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Wi-Fi hotspot grab coming to a city near you

Matt Hamblen | April 28, 2014
A mega-battle is brewing between corporate giants such as AT&T, Google and Time Warner Cable to build Wi-Fi hotspots in U.S. cities connected to massive gigabit fiber-optic or fast networks of cable providers.

AT&T remains noncommittal about predictions it will add Wi-Fi to its Gigapower fiber networks in 21 candidate cities. When AT&T meets leaders in those cities, "we are willing to explore ways in which AT&T can help meet [city] needs," spokeswoman Kurko Wong said via email.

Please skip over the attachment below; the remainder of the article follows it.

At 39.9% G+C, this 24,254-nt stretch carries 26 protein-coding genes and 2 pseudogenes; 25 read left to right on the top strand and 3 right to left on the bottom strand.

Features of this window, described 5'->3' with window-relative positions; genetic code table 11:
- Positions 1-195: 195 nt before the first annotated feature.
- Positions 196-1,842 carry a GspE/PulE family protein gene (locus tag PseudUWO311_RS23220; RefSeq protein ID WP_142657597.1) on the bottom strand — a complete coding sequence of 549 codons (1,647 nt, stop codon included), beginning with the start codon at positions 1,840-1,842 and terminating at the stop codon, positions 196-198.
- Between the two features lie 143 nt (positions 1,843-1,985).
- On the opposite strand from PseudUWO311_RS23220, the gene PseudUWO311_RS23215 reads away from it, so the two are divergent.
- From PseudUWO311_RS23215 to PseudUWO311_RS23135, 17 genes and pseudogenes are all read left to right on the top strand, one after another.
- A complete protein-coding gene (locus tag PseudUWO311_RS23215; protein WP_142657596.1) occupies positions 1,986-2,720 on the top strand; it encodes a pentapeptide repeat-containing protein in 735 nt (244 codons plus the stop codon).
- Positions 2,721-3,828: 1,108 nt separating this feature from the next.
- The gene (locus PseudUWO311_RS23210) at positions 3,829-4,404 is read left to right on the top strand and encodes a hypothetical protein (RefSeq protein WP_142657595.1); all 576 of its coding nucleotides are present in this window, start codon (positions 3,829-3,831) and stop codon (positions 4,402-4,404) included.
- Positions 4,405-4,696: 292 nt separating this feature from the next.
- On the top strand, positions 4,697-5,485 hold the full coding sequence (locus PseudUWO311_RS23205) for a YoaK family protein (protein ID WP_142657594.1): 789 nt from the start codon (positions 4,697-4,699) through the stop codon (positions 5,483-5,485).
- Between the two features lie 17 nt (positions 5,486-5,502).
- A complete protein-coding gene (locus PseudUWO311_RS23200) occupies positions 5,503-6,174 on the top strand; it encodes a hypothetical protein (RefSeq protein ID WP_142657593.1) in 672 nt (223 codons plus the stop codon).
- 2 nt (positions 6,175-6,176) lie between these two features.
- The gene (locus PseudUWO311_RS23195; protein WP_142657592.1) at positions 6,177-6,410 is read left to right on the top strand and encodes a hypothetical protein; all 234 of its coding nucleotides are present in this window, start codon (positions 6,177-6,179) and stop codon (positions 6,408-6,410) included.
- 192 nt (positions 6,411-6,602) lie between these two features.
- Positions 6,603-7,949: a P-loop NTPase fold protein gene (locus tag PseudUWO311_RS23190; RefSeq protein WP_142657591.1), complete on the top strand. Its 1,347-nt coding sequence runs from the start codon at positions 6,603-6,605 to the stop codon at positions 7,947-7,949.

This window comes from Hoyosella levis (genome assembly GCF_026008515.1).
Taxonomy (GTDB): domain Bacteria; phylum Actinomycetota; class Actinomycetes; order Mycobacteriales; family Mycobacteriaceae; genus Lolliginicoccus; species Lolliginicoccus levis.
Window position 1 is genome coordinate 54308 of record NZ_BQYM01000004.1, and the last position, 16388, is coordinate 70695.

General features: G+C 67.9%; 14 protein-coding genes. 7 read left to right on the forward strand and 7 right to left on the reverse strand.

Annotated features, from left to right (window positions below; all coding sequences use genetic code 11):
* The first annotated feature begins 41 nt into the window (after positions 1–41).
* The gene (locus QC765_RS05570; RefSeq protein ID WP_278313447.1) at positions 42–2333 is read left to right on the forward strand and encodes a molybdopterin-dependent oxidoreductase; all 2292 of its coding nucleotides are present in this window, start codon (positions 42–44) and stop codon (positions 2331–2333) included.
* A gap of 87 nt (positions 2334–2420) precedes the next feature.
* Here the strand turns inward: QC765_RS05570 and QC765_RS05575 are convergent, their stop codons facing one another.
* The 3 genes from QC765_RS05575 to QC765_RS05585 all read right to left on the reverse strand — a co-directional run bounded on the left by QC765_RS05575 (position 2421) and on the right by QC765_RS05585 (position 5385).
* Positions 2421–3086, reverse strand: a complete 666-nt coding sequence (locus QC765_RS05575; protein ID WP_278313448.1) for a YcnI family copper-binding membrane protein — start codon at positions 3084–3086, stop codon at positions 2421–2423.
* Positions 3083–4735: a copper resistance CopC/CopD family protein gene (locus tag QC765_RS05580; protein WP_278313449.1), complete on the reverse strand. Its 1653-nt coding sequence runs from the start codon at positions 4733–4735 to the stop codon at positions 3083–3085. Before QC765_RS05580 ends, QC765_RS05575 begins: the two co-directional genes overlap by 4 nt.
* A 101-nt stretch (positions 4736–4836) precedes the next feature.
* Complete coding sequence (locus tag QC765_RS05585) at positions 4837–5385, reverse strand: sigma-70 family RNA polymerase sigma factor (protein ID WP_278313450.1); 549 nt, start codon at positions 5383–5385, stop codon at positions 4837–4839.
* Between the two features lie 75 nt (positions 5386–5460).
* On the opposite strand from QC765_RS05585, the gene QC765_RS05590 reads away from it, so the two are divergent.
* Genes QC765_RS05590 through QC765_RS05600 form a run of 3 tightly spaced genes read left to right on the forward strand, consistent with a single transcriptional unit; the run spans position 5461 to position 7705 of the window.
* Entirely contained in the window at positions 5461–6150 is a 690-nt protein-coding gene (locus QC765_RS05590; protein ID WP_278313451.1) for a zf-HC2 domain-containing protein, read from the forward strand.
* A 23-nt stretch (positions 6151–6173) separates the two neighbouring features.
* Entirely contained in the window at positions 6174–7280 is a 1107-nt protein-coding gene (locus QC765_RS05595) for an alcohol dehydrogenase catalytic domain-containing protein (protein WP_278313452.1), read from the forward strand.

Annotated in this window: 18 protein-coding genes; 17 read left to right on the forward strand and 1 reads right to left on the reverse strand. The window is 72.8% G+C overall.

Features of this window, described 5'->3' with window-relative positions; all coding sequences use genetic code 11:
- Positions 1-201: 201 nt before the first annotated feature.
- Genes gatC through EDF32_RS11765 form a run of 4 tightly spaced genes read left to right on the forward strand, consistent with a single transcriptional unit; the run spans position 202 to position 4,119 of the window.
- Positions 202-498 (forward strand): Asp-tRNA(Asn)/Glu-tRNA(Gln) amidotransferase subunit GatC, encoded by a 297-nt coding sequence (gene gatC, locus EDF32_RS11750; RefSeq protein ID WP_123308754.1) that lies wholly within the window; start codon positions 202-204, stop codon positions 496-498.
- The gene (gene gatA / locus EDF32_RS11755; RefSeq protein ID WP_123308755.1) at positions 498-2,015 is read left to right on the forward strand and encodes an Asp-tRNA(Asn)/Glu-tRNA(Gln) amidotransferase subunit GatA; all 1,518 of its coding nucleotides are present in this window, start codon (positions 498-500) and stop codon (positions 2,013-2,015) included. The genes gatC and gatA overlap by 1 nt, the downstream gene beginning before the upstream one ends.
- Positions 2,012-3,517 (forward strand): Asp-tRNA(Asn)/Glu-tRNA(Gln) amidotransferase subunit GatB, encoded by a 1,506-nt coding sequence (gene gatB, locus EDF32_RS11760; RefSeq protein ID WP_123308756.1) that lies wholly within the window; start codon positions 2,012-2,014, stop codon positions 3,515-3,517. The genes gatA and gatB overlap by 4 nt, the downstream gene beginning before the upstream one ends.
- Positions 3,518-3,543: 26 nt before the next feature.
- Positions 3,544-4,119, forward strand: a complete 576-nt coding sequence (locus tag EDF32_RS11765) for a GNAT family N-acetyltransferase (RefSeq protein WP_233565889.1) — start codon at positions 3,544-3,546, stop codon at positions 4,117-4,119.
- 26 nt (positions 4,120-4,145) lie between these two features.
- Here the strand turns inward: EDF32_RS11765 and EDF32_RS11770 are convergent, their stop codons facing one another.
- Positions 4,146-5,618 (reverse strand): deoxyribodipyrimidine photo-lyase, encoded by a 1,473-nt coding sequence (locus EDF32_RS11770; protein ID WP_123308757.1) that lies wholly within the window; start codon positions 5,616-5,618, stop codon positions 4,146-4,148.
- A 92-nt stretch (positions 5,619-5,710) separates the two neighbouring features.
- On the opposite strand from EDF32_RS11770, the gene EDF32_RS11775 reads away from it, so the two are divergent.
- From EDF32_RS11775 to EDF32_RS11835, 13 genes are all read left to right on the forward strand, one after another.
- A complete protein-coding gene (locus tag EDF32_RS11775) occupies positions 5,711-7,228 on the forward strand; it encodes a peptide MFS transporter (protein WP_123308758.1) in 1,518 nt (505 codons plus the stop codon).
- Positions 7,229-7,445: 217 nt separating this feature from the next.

Noting AT&T's history of making Wi-Fi available at 34,000 hotspots in 50 states for free to some of its customers, she added, "we're committed to making the benefits of Wi-Fi widely available."

Customer response to the AT&T Wi-Fi "has been better than expected," she added, as smartphones, laptops and tablets have proliferated. Over a few months in 2010, AT&T found that its customers made more than 350,000 connections to Wi-Fi hotzones in New York City, Charlotte and Chicago.

As AT&T and others have found, Wi-Fi hotspots are clearly hotter than ever, and major companies are positioning themselves to cash in.


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